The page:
Depth Chart: USMNT Right Backs

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USMNT Depth Chart: Right Backs

 

1.) Jonathan Spector (Birmingham City; 34 international appearances)

Considering the injury to Steve Cherundolo, Jonathan Spector is the American right back with the most proven-ability against high-level competition.

While still under 30 years old, Spector has played in England for years, and he’s shown his ability to defend and attack from the right back position at the international level.

Unlike DeAndre Yedlin or Andrew Farrell, Spector is the American right back with the most experience and proven ability, excluding Cherundolo. Spector is tall, mobile, skilled on the ball, sound defensively, and experienced against international-caliber players.

If Jürgen Klinsmann wants to use a right back who has the experience and skill to be ready to play right now, then Spector is the obvious choice until Cherundolo has returned from injury.

 

2.) DeAndre Yedlin (Seattle Sounders)

In many ways, DeAndre Yedlin represents the first American right back who has the tools and playing style of a modern outside back. Yedlin is just 20 years old, but he’s already distinguished himself from other MLS right backs (with the exception of Andrew Farrell) by his marauding runs down the sideline and his ability to dribble and pass his way out of the back with both feet.

Yedlin’s defense is better than he gets credit for, and his tackling and tracking down of opponents show good defensive fundamentals. Technically, Yedlin has demonstrated that his touch and ball control will translate to the international level.

Yedlin will soon be the best American right back unless Andrew Farrell has something to say about it.

 

2.) Andrew Farrell (New England Revolution)

Andrew Farrell was discussed in World Soccer Source’s previous article coving the depth of the center backs in the American player pool, but Farrell has been playing as a right back this season in MLS.

Strong, fast, and a good tackler, Farrell’s technical ability is good, and he can defend as well as he attacks. Right now, one would have to say that Farrell’s defending is better than that of Yedlin, so Farrell and Yedlin are somewhat equal as right backs.

Only time will tell if Yedlin or Farrell is a better right back, or if Farrell is better suited to play as a center back. Either way, World Soccer Source would be surprised to see Brad Evans outperform Andrew Farrell or DeAndre Yedlin on the international level.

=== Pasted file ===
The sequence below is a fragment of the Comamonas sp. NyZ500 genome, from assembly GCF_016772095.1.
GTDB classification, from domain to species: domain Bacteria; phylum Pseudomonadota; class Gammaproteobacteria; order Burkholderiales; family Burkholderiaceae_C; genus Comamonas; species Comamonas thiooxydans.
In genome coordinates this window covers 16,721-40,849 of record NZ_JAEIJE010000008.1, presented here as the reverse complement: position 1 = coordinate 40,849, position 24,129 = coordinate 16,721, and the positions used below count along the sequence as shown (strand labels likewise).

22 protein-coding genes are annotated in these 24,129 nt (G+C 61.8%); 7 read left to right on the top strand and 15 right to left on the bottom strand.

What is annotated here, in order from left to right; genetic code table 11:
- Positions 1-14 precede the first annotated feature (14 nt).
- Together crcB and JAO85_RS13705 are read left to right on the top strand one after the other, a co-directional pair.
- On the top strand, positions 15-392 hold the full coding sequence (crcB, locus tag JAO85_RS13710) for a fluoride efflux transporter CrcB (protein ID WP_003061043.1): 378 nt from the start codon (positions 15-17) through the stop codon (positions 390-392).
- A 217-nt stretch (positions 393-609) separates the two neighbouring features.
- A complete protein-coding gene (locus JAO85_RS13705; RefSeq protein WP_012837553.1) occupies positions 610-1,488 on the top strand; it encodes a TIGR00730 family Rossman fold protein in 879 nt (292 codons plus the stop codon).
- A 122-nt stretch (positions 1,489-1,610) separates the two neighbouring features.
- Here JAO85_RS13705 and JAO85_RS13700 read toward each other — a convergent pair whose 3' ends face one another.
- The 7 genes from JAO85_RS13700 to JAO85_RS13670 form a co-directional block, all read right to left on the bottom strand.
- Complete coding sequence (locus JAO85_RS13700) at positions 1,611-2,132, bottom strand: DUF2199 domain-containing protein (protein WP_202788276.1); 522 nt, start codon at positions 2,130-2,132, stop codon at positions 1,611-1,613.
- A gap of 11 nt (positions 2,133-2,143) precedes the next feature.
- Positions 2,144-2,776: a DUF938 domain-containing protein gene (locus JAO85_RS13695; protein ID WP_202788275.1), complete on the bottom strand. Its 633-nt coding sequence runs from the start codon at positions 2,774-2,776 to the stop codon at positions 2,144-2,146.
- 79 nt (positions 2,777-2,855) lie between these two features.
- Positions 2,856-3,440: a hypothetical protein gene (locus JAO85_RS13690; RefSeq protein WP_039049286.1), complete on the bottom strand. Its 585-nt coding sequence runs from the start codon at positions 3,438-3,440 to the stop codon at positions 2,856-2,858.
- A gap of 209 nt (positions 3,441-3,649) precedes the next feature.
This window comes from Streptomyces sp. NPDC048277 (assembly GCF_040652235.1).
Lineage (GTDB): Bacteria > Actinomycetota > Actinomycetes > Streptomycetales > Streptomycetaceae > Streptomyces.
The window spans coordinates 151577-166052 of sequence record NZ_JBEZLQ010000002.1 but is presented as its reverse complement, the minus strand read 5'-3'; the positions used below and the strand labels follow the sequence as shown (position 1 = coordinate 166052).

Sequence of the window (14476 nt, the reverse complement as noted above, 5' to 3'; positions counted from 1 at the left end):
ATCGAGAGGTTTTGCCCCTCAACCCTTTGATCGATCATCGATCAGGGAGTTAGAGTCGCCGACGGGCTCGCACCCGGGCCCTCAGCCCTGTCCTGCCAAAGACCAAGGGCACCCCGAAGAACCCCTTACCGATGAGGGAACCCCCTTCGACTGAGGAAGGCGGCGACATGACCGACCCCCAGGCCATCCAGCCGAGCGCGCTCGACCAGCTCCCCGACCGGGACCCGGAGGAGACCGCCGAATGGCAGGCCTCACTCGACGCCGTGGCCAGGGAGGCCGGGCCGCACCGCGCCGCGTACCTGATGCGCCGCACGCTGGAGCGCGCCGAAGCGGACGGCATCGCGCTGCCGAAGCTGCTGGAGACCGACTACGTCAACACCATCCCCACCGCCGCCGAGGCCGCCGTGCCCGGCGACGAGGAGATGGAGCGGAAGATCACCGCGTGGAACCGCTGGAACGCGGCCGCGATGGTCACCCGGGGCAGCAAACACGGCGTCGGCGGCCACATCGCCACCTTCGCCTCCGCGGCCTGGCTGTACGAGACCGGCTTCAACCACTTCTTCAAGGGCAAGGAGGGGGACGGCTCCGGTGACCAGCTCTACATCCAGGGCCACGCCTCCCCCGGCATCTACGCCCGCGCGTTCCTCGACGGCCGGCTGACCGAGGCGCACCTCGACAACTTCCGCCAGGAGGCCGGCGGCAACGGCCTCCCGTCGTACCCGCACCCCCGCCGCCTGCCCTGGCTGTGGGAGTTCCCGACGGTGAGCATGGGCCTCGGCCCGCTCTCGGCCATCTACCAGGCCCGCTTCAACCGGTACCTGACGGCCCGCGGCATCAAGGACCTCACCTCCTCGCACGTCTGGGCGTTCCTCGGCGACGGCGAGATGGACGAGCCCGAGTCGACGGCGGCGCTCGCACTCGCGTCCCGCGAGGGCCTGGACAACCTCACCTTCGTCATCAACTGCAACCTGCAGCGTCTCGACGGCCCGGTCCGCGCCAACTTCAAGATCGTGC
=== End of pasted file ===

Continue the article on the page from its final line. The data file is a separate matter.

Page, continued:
4.) Eric Lichaj (Nottingham Forest; 8 international appearances)

Eric Lichaj has played in enough games for the United States Men’s National Team that it’s understandable for many people to consider him a better right back than Yedlin and Farrell, but the two younger American right backs look faster, better, and more promising.

Nevertheless, Lichaj has demonstrated that he should have been playing as a right back for the United States whenever he was available, and Jürgen Klinsmann’s insistence on freezing Lichaj out of the American roster is inexcusable.

Without a doubt, Lichaj is an international-caliber right back who has all of the tools to play for the United States. Klinsmann’s refusal to call up Eric Lichaj is a total mystery considering Lichaj’s international and club resume combined with his youth.

 

Conclusion:

While it’s unclear how interested Timothy Chandler really is in playing for the United States, Klinsmann’s exclusion of Jonathan Spector and Eric Lichaj from the roster is baffling, especially since Steve Cherundolo is injured.

Klinsmann can justify not having incorporated Yedlin and Farrell yet because the U.S. hadn’t qualified for the World Cup until this week, but the choice to use Brad Evans over both Jonathan Spector and Eric Lichaj looked like just poor coaching and roster selection on Klinsmann’s part. Klinsmann will claim that his coaching decisions worked since the U.S. qualified for the World Cup, but the competition was poor.

 

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